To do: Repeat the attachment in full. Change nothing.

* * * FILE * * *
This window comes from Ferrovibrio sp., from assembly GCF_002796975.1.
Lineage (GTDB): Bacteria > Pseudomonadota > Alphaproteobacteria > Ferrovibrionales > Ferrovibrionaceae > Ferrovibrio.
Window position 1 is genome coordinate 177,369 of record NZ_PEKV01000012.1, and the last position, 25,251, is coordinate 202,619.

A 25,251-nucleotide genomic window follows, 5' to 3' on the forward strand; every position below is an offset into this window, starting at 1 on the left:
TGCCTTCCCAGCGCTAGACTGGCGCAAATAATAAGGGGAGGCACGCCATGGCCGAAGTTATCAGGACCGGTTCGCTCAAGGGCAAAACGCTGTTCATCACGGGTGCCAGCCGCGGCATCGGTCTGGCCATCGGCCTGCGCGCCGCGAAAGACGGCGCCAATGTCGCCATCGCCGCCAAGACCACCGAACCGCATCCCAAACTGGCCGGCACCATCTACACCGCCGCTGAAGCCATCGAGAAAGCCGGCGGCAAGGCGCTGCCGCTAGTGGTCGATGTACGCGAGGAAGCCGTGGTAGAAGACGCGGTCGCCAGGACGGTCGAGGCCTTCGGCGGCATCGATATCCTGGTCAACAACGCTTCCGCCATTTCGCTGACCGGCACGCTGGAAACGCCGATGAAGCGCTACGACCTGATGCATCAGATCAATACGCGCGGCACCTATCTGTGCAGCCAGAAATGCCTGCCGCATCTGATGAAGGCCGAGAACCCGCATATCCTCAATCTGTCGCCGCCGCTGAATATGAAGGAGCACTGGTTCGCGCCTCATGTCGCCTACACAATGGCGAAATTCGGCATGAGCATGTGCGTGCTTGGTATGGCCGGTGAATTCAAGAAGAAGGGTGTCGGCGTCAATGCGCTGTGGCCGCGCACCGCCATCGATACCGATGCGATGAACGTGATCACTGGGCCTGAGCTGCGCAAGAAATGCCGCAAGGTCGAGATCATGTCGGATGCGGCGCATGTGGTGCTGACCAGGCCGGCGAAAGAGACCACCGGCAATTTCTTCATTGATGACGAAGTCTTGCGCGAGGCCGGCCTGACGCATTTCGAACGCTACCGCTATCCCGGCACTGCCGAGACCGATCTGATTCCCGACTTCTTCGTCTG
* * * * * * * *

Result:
This window comes from Ferrovibrio sp., from assembly GCF_002796975.1.
Lineage (GTDB): Bacteria > Pseudomonadota > Alphaproteobacteria > Ferrovibrionales > Ferrovibrionaceae > Ferrovibrio.
Window position 1 is genome coordinate 177,369 of record NZ_PEKV01000012.1, and the last position, 25,251, is coordinate 202,619.

A 25,251-nucleotide genomic window follows, 5' to 3' on the forward strand; every position below is an offset into this window, starting at 1 on the left:
TGCCTTCCCAGCGCTAGACTGGCGCAAATAATAAGGGGAGGCACGCCATGGCCGAAGTTATCAGGACCGGTTCGCTCAAGGGCAAAACGCTGTTCATCACGGGTGCCAGCCGCGGCATCGGTCTGGCCATCGGCCTGCGCGCCGCGAAAGACGGCGCCAATGTCGCCATCGCCGCCAAGACCACCGAACCGCATCCCAAACTGGCCGGCACCATCTACACCGCCGCTGAAGCCATCGAGAAAGCCGGCGGCAAGGCGCTGCCGCTAGTGGTCGATGTACGCGAGGAAGCCGTGGTAGAAGACGCGGTCGCCAGGACGGTCGAGGCCTTCGGCGGCATCGATATCCTGGTCAACAACGCTTCCGCCATTTCGCTGACCGGCACGCTGGAAACGCCGATGAAGCGCTACGACCTGATGCATCAGATCAATACGCGCGGCACCTATCTGTGCAGCCAGAAATGCCTGCCGCATCTGATGAAGGCCGAGAACCCGCATATCCTCAATCTGTCGCCGCCGCTGAATATGAAGGAGCACTGGTTCGCGCCTCATGTCGCCTACACAATGGCGAAATTCGGCATGAGCATGTGCGTGCTTGGTATGGCCGGTGAATTCAAGAAGAAGGGTGTCGGCGTCAATGCGCTGTGGCCGCGCACCGCCATCGATACCGATGCGATGAACGTGATCACTGGGCCTGAGCTGCGCAAGAAATGCCGCAAGGTCGAGATCATGTCGGATGCGGCGCATGTGGTGCTGACCAGGCCGGCGAAAGAGACCACCGGCAATTTCTTCATTGATGACGAAGTCTTGCGCGAGGCCGGCCTGACGCATTTCGAACGCTACCGCTATCCCGGCACTGCCGAGACCGATCTGATTCCCGACTTCTTCGTCTG